Spirituality of the Readings

Giving and Receiving

Have you ever worried about the gifts you give for Christmas? Well, not the gifts themselves but whether they will please the ones who receive them?

For instance, what if the giftee forces a courtesy smile and says, “Oh it is just what I wanted,” or something similar? What if, later in the year, by accident, waiting for the person to answer their door which you have just knocked on, you glimpse the family rushing to bring your last year’s gift up from the basement and hang it up in the living room?

So I used to keep second-guessing myself on every gift I shopped for. Look there, I would say, that is the perfect gift for this person, just right! But wait a minute, they don’t have a fireplace mantle to sit it on. Or, will it go with their décor? Or does he or she even like that kind of thing. Maybe I will look like a fool. Or, or, or, or. …

Or.

That’s normal, isn’t it? Normal agonizing.

A great friend of mine from South Africa helped me out with this dilemma. Kolile was his name (Ko-lée-leh, but pronounced with a click instead of the “K”*) and he told me, “You are trying to do someone else’s job. Do your own. Your task is to give the gift. Let them take care of receiving it.”

He gave two examples. In Africa the women at the parish work for many days preparing a feast. All the food is beautiful, tasty, and set out perfectly. At last the day arrives, the doors open, and minutes later the whole presentation looks like plowed earth—the food picked over, the people happy but oblivious. This does not bother the women, he said. It is up to the people to receive it in whatever way seems right. The women’s part of the exchange is to make the gift ready, and they love doing it.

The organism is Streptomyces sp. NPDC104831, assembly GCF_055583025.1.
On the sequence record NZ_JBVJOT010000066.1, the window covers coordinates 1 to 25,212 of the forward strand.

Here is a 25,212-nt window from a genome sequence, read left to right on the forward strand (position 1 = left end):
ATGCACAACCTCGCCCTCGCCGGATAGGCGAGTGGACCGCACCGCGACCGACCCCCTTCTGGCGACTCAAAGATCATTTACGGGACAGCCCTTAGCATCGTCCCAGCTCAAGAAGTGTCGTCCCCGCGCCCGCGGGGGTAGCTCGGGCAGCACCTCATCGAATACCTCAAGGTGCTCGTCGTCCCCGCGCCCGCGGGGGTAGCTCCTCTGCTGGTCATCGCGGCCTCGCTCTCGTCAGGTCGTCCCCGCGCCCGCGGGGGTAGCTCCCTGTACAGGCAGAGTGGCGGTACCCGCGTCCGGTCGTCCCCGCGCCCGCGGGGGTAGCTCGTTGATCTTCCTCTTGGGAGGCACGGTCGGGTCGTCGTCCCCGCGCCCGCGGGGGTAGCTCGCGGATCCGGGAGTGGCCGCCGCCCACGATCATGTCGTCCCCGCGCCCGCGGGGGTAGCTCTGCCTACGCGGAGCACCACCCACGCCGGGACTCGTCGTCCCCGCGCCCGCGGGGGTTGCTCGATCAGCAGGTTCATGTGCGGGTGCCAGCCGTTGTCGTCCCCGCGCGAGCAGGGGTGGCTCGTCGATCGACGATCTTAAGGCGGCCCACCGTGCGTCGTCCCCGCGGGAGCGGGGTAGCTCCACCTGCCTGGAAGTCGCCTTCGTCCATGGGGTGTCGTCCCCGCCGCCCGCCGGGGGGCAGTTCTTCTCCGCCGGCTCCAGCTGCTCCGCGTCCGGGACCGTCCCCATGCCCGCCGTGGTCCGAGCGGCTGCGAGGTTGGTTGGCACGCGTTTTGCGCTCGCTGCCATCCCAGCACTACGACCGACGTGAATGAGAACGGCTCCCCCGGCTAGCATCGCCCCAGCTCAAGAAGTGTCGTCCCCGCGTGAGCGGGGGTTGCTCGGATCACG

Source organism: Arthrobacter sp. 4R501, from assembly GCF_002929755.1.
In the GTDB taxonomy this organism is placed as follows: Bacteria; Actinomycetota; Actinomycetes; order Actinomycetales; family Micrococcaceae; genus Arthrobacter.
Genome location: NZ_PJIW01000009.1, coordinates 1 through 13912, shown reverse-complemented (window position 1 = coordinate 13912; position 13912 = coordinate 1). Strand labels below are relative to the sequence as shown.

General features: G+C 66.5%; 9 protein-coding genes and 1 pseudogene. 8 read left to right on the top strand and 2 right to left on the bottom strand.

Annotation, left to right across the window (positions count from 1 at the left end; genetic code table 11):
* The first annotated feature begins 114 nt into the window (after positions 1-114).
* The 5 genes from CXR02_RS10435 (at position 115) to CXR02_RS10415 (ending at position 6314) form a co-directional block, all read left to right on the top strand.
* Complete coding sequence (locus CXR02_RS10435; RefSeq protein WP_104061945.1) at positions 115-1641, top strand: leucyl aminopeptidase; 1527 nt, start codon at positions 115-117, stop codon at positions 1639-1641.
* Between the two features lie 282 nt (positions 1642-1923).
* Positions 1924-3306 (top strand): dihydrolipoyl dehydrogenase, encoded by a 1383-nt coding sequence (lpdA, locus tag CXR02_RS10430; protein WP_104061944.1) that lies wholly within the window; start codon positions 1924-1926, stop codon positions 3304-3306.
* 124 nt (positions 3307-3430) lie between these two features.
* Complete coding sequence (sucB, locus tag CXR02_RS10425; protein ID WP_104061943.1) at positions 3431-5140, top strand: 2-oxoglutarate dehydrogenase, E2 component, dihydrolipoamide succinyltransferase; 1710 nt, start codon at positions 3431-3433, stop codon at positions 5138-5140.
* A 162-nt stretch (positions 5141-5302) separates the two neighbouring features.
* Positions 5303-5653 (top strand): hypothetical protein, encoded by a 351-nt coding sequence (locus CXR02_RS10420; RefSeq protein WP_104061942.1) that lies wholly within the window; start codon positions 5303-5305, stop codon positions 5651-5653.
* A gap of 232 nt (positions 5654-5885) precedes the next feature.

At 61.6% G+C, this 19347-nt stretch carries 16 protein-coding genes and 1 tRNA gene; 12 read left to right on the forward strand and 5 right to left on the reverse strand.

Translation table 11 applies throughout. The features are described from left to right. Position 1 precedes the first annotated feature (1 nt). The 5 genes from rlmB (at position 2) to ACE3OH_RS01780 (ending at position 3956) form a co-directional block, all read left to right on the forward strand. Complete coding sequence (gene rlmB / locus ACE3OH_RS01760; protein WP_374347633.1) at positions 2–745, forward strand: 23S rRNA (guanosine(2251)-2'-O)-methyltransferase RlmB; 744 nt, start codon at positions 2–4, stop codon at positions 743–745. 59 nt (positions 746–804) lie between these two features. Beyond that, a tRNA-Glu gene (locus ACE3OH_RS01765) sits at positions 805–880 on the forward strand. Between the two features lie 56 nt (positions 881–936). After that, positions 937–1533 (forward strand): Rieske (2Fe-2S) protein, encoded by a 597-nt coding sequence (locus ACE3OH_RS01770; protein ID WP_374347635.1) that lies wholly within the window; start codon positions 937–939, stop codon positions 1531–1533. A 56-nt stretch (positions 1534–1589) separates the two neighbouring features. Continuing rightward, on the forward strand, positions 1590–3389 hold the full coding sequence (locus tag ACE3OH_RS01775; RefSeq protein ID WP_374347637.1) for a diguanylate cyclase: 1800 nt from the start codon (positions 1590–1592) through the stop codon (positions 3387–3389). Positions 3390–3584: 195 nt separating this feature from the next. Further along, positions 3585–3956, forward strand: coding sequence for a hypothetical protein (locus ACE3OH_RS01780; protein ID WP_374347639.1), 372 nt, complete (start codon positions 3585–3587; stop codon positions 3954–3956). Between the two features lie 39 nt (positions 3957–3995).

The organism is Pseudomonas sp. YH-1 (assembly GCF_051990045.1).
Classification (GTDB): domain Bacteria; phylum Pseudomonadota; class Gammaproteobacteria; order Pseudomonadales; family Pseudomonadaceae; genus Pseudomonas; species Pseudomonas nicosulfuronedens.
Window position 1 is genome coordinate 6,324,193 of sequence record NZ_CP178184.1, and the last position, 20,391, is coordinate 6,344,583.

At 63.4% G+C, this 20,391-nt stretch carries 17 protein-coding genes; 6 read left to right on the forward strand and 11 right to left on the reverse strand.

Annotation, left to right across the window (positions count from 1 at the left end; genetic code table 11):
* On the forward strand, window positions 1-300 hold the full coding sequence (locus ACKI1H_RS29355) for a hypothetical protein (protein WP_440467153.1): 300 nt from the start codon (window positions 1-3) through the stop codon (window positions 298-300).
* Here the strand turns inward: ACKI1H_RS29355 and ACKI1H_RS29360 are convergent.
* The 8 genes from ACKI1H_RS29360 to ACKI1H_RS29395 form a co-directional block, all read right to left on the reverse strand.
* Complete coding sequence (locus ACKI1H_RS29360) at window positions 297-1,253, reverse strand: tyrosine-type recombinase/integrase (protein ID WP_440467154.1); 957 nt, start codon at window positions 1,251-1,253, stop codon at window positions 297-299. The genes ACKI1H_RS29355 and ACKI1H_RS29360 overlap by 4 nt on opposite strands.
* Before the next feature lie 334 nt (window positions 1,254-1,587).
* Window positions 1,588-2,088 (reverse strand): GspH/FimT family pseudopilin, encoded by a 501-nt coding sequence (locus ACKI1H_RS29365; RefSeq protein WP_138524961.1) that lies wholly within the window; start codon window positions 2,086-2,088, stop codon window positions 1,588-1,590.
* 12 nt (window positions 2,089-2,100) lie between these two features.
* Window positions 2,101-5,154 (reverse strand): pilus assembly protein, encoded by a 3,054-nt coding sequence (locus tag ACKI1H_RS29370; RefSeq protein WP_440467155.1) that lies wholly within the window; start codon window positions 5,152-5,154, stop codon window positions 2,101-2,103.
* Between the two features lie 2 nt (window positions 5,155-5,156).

Then he said, in his gruff but gracious way, that in his part of Africa it is the custom to bring a present to the person you are visiting. He and others walked the long journey to visit his father, who happened to love roast beef. Kolile brought along a big chunk of roast and put it on the table when they got there. His father said, no, thank you, I do not like that any more.

Kolile was not bothered. “I did my part,” he said, “and my father did his.” All was well.

So I began to choose gifts that just felt right for each person on my Christmas list. I did not worry and worry whether it would please them, I let the person fill my mind and when I saw something that matched my sense of them, I bought it. Without worry. Every gift did actually delight the one who received it, but that isn’t the point. My job was to open my heart and give. I let them take care of receiving it.

Maybe this is what God does at Christmas. So many people do say “No thanks” to the Christ child. But the Christmas babe is not born in order to get accepted. He is the spilling over of God’s immense love for us. When God lets each of us into his mind, he senses that the baby Jesus is the perfect gift.

Merry Christmas!

John Foley, SJ

Fr. John Foley, SJ is a composer and scholar at Saint Louis University.

**From Saint Louis University

Kristin Clauson